#lak15 how should we quantify student engagement? 


Perry Samson

Qus: how can we know whether students are engaging with our teaching? What makes a smart student smart? Do smart students engage in a different way?

Outcomes likely to be impacted by motivation, academic background and their participation, life circumstances, etc. Can we build a model which predicts how students will achieve? What are the measures of success? 

Suggests as measures of participation: attendance, questions posed, marks, capturing/downloading lecture, notes taken etc. all this captured in a LA system. Audience suggest attendance is perhaps key 🙂  Samson shares some data from previous groups. The more students followed the lecture slides, the better they did; the more notes taken (word count and frequency of note taking)  the better they did; reviewing lecture videos also linked. Ok. So far, so intuitive. So, what can be looked for at an early stage in the term/semester to be used as a reliable predictor of likely outcome? 

(Un)surprisingly, no link to class attendance by itself. Attendance is required with some other action.  Previous academic achievement is strongly linked to success. So what is the added benefit of the instructor? Already smart students do more in class. Less smart students engage less in class related activities. So what to make of this? Can we say that students with lower previous academic success have lower success because they are less smart or because they are consistently doing less (motivation) or have lower study skills? Not sure anyone really knows. Is a smart student smart because they are doing the extra activities (the activities add to their smartness) or because they understand that they need to do more? 

The data was shared with students and students asked if they were happy with their test performances. Having seen the apparent link between greater note taking, video views etc, students stated an intention to do more. But would students actually change their behaviour following this? In practice, students did not change their ways. Very short term impact. So what next? Suggests perhaps the use of ongoing feedback (dashboard) which presents back to the student their activity and their performance. Potential that ongoing feedback might lead to a longer term change in behaviours.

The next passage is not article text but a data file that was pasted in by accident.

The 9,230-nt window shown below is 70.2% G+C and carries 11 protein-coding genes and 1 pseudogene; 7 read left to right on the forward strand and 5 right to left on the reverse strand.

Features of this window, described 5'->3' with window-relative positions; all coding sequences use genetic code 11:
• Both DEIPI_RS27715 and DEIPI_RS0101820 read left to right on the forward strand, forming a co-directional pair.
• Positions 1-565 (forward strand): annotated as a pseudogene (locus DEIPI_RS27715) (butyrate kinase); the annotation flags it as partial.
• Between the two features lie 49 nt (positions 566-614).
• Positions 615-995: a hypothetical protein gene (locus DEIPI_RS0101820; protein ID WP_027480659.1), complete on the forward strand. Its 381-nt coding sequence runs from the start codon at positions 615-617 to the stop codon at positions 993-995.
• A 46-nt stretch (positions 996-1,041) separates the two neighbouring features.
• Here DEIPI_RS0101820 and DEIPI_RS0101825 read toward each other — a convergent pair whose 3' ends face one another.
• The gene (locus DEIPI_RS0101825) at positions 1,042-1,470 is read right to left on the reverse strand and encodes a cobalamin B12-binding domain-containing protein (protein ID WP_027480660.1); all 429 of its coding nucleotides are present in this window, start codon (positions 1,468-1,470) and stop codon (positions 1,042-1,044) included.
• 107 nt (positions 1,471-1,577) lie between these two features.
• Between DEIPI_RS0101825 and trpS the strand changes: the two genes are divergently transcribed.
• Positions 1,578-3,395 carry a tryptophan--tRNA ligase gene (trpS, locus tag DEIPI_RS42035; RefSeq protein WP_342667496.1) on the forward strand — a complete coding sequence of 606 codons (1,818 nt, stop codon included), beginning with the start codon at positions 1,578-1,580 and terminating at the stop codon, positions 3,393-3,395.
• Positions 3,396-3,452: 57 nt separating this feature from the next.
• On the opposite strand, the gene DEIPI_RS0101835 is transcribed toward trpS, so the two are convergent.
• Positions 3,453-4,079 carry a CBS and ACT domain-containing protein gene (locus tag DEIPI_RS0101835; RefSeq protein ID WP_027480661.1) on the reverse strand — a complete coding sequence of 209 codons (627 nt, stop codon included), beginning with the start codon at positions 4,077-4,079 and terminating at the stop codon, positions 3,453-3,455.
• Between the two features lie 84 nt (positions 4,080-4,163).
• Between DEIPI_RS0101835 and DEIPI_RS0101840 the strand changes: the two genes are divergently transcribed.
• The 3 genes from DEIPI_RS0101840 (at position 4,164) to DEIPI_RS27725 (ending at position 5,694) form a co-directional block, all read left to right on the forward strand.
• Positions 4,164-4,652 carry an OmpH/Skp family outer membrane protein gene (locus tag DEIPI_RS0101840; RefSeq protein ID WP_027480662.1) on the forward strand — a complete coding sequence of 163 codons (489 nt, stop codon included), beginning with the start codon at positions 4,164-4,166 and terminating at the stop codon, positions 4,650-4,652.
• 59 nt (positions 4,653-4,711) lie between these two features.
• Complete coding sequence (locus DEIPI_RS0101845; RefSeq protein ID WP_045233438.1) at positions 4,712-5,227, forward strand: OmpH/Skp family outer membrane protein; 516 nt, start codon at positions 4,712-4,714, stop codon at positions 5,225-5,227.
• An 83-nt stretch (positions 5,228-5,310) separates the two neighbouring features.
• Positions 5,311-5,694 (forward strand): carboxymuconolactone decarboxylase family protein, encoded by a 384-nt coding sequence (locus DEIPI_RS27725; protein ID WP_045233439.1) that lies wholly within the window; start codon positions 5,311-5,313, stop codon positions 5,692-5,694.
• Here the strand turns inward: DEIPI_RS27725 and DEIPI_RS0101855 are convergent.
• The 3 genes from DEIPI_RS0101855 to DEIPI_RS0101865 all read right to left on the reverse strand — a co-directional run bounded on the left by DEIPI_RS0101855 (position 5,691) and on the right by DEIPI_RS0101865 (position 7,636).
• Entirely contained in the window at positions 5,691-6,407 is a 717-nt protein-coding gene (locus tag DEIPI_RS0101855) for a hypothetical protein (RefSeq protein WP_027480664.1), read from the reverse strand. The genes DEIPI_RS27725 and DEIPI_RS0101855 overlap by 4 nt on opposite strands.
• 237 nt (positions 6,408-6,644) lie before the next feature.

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About sharonslade

Dr Sharon Slade is a senior lecturer in the Faculty of Business and Law at the Open University in the UK working to support both tutors and students on Open University distance learning modules and programmes. Her research interests encompass ethical issues in learning analytics and online learning and tuition. Project work includes the development of a student support framework to improve retention and progression and the development of a university wide tool for tracking students and triggering relevant and targeted interventions. She led the development of new policy around the ethical use of learning analytics within the Open University, UK.
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